I sat in the chapel for a little under an hour, watching two women and their menfolk adorn the alter with fresh flowers. After the flowers were situated, each of them sat in a pew and prayed, mouths moving, offering (I assume) both praises and requests. Sitting in that echoey chapel, I tried to feel into her. Did she have any presence? I’ve felt a distinct sense of awe sitting quietly at other sacred sites like Lourdes in France, Glastonbury in England, and the shrine of Izanami in Japan. But here I felt nothing. She seemed like a doll and more than anything, I felt pity for her, spending all of her existence locked in a cage. She looked posed, like a model, for the adoration of men (more on this someday soon in my new book—stay tuned).

Chalking up my visit with her as something to check off a list, I turned to other tourist activities, took a tour of the two islands on the Bolivian side of the lake that still feature some intact Incan ruins (Isla del Sol and Isla de luna), then I took a bus back to Bolivia’s big city: La Paz.

In La Paz now I wanted to take two walking tours—one in the morning at 11:00am and the other in the evening which would include dinner. After the first three-hour tour of the central part of the city, I had some time to kill, and decided to take a break at a café near the San Fransisco Cathedral.

I order a double latte in the café and at to rest my feet. On the walls, there was a display by an artist called Roberto Mamani Mamani. Vibrant colors depicting indigenous life and Bolivian landscapes grabbed my attention the moment I noticed the paintings. I’m a sucker for COLOR. Maybe growing up in the gray winters of the Pacific Northwest has made me irritated with muted colors, but anyway, I love bright primary or just off-primary colors. Mr. Mamani’s colors are like candy. LifeSavers, actually. Or Skittles. The whole rainbow in every image. Geez, I’d like to meet the guy who sees Bolivia in these bright colors, I said to myself.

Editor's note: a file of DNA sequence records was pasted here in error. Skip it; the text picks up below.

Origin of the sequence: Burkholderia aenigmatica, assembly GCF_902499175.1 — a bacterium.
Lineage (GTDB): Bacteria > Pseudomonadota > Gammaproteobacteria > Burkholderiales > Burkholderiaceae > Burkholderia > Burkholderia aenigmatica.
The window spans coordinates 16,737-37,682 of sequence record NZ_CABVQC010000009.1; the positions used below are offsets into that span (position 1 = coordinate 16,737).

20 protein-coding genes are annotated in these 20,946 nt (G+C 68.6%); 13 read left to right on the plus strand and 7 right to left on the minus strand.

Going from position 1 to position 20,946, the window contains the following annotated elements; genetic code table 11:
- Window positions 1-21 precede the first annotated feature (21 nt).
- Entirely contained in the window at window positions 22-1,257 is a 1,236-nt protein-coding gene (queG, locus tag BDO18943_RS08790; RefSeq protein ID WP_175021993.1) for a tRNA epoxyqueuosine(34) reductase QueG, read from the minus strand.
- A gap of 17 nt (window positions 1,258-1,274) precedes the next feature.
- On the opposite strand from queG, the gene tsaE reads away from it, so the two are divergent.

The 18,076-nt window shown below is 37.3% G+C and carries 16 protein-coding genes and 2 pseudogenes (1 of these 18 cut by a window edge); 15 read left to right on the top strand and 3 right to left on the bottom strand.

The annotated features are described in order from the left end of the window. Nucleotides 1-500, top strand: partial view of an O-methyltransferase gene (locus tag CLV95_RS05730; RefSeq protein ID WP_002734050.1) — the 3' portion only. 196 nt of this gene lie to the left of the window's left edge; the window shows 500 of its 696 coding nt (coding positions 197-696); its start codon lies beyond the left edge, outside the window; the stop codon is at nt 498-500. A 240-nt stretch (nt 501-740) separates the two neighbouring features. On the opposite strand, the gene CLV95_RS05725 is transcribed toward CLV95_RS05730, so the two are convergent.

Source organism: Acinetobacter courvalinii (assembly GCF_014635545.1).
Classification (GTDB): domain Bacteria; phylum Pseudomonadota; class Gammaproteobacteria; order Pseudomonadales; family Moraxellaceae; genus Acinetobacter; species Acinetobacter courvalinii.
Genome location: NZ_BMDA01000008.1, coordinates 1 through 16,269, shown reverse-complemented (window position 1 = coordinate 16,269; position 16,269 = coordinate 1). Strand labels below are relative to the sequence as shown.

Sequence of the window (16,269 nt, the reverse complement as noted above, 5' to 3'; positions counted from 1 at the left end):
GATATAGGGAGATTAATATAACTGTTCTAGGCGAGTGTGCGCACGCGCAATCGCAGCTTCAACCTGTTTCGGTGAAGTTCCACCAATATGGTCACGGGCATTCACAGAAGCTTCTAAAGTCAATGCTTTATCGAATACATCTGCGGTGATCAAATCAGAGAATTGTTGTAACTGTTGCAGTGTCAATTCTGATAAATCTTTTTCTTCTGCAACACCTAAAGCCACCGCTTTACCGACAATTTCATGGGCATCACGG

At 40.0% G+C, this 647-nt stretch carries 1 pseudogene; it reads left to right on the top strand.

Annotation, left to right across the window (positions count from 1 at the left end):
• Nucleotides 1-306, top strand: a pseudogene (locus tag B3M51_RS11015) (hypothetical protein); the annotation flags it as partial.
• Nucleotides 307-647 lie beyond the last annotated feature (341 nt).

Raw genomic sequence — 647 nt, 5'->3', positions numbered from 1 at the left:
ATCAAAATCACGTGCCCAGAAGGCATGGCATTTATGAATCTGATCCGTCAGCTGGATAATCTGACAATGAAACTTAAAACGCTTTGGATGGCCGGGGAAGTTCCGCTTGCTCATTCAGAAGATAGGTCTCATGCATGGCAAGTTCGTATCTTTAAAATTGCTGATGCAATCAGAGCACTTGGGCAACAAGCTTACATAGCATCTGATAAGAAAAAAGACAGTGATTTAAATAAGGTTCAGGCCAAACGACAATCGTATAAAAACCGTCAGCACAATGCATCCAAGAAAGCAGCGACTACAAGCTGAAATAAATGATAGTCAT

One large painting especially jumped out at me from a distance, and when I got up to look at it closely, I saw it was entitled, Madonna de Copacabana. I studied it. Yes, there she was, a woman holding a child with a crescent moon beneath her denoting that her fertility had already led to her having given birth. But this Madonna was full and inclusive, not tiny and encased as the madonna in the church in Copacabana. Besides the baby Jesus, she also held other round faces in her embrace, indigenous faces. Clearly the artist was depicting her as Pachamama, Mother Earth. Arms open wide, she receives the whole of humanity. And her own features were truly in the image of the local indigenous people—round and dark—not thin European features as the Madonna in the Basilica.